I am on a journey, to make Aliyah, and want to share my journey with my family, friends and anyone that is interested. I made the decision to make Aliyah in December 2002 and now I am actually doing it. This blog will chronicle my story and adventures leading up to getting on the plane and then the continuing story of the beginning of my new life in Israel and what I experience once there.

Monday, August 3, 2009

The Vineyard

My cousins have started working on a new venture. They are planting a vineyard to grow grapes to be eventually used in the making of wine. They have just really got started and the plants are barely in the ground. I got to join them on Friday morning for a few hours of labor in the fields... I only put stakes in the ground to tie the plants to and I was tired. I have a lot more respect for the chalutzim that built the country from nothing and had to build the infrastructure and the buildings too!

The Biriya Forest

We stopped at Eden Springs an ancient Jewish town that has a clear water spring. After driving back across the Hula Valley, we then drove through the Biriya Forest where we were able to take in the views from the mountain looking into the Hula Valley, the ancient location of Amuka and the modern day location of Amuka. We visited the remains of a 1800 year old synagogue and Rhonda also took me to the grave of Rabbi Jonathan ben Uzziel a heavily visited grave thought to have powers for those that visit.

The Golan

After relaxing at Rhonda and Moshe's they became tour guides and we set off for the Golan Heights. We drove down the mountain into the Hula Valley , across the valley, crossing the Jordan river then ascending up the other side into the Golan Heights. We drove past pastures with animals grazing and kept going higher and higher. Eventually we arrived at Mount Bental, a former Syrian military site, later used by the Israelis and now is a tourist spot with amazing views. There is a restaurant on top called Coffee Anan, found this to be a little funny. From the top we could see into Syria and Lebanon off in the distance. The cultivated fields end where the border is now situated. Looking West from this vantage point shows how easy it was for the Syrians to shell the civilians in Israel when they had control of the high ground, and 140 or so civilians died from these shellings.

To the North

I went for the weekend to visit my cousin Rhonda and her husband Moshe. I got up early and headed for the junction (bus station) in Ra'anana. I got on the bus for a 3+ hour bus ride to the town of Rosh Pinna. Along the way the bus made many stops (70 I think) and one in Afula was for 10 minutes so people could get off and use the restroom get food, etc. I needed neither and sat on the bus and had a perfect view of Israeli graffiti. I saw this many times along the route but it was just honoring the people of Israel, so it didn't really feel like graffiti. (click on picture for full sized pic)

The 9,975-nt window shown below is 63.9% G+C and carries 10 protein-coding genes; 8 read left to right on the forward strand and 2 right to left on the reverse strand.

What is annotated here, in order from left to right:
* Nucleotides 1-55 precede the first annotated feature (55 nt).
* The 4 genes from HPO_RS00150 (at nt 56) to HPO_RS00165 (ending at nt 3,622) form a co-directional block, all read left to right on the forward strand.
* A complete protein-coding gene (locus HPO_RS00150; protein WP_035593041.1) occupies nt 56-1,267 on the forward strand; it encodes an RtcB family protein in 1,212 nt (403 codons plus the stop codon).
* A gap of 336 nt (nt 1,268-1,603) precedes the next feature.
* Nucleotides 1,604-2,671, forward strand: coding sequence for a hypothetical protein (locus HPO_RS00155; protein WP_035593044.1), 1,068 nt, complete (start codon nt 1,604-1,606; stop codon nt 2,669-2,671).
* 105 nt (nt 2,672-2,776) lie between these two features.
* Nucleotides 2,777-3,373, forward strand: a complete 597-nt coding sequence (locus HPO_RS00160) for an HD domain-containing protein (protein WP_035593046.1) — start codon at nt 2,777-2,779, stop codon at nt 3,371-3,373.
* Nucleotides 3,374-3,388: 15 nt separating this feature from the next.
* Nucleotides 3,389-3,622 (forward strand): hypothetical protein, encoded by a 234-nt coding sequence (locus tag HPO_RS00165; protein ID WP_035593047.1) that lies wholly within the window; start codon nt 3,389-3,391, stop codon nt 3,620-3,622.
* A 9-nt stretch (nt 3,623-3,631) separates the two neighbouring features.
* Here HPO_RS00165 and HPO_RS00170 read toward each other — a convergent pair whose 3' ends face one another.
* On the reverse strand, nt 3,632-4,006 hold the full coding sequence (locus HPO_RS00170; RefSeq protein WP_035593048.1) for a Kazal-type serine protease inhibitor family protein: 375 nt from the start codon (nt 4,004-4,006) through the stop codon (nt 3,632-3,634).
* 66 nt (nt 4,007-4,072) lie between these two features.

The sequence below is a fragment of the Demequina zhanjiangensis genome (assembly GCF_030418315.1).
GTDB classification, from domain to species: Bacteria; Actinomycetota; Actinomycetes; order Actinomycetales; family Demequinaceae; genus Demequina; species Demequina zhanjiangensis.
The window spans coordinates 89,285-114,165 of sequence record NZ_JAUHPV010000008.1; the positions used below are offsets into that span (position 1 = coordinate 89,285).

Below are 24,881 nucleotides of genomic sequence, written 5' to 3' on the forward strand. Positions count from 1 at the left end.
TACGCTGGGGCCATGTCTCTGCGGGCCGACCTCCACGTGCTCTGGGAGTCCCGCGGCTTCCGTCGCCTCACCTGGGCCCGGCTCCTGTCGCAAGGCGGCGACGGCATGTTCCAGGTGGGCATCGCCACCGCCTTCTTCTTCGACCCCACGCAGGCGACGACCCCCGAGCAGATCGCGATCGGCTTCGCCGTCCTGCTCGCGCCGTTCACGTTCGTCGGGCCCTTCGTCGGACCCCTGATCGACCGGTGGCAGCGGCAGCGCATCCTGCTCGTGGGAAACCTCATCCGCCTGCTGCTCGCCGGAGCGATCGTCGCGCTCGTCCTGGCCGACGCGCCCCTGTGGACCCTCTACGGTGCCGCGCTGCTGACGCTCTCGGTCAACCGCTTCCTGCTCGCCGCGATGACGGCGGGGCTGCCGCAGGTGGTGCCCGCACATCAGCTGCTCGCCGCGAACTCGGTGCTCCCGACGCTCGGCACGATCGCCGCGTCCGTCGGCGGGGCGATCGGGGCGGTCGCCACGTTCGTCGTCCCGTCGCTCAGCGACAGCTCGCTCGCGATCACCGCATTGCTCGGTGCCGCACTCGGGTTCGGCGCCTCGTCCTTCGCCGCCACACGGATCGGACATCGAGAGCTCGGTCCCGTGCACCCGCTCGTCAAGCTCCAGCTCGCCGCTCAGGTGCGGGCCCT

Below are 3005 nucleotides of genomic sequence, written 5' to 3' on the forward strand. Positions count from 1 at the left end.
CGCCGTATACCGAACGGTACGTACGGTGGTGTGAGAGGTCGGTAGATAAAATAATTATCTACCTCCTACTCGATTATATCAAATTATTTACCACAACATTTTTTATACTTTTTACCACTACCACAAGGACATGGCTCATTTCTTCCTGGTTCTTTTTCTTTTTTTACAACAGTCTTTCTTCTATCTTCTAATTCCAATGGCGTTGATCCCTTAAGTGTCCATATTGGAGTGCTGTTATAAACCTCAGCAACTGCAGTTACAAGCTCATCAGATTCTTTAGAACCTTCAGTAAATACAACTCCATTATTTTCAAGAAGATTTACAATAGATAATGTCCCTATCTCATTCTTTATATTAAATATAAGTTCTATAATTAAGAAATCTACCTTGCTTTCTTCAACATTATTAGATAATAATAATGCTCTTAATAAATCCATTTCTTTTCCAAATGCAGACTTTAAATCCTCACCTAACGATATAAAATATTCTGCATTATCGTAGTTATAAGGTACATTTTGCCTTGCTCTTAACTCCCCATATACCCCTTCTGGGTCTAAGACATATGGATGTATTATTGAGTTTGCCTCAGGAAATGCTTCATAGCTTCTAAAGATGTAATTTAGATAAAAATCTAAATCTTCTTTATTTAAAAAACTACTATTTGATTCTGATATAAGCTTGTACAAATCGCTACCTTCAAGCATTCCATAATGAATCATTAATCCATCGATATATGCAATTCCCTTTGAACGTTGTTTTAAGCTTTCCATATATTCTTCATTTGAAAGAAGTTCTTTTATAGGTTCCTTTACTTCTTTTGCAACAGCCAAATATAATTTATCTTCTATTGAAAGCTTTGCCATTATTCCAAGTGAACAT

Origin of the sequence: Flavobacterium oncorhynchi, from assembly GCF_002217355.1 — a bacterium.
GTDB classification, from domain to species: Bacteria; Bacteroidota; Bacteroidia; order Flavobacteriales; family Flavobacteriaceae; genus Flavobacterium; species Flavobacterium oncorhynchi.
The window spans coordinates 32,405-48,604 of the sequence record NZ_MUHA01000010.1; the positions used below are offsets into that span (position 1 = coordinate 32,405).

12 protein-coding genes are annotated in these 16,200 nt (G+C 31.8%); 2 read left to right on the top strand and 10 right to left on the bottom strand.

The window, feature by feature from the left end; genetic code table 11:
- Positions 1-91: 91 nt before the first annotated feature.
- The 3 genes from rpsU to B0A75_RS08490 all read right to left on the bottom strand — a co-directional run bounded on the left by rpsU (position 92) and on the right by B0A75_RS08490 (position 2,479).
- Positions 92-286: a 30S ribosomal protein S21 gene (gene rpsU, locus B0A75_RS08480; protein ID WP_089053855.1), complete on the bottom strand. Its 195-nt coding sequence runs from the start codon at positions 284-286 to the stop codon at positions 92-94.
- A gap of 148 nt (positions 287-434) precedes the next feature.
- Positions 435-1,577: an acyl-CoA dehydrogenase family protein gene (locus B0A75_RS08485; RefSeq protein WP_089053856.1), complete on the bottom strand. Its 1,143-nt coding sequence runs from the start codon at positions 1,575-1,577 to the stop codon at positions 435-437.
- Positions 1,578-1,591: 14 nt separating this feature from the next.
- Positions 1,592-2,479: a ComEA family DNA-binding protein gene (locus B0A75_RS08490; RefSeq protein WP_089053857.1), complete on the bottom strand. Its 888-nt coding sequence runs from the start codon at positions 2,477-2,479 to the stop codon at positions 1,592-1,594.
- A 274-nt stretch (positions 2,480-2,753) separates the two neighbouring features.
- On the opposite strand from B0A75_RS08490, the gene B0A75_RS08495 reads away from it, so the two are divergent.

The bus ride took me from hot and humid to less hot and much less humid. The scenery was interesting to see as we passed through Israeli cities, towns, villages and smaller. There were arab and druze towns. The bus drove past fields of olives, bananas, grapes and who knows what else.

One thing I do want to note that is kinda of sad, so many Jewish communities, kibutzim, etc are surrounded with fences, gates, guards, etc. The arab towns had none of this. This tells me who is attacking who.

When I got to Teveria (Tiberias) I called Rhonda to let her know I was getting near. I was to call her when I got to Rosh Pinna as it is only a few minutes from her house. She arrived and we had a little difficulty finding each other (and the place is not that big) but after a few minutes on the phone we met up and headed off. Rhonda took me up into the old town of Rosh Pinna and we walked around the ancient cobblestone streets and enjoyed the views.

We then drove through the next town and turned up a one lane roughly paved road leading into the hills. I thought Rhonda was just taking me on a scenic drive (which it very much was) but she kept driving up the mountain. Also we are in the middle of a forest, The Biriya Forest, that was planted by hand in the 1950 by JNF. (All those cans did do something) By Israeli standards this is a forest, it is not as dense as what is thought of as a forest in North America, but there are still a LOT of trees. After driving up the mountain for like 10 minutes, back and forth, snaking our way, Rhonda announces we are in Amuka, where they live. This community only has 48 families, living in the woods at the peak of this part of the mountain. This community is very different from most Israeli towns. Each family has a nice piece of land that creates the feeling of isolation. There are wonderful breezes and the sounds of nature are all around. Five more minutes up the road is Tzfat (Safed) so it really isn't as isolated as it feels. The town has a library, a community center and a synagogue, if you need to buy anything, it's off to Tzfat or beyond...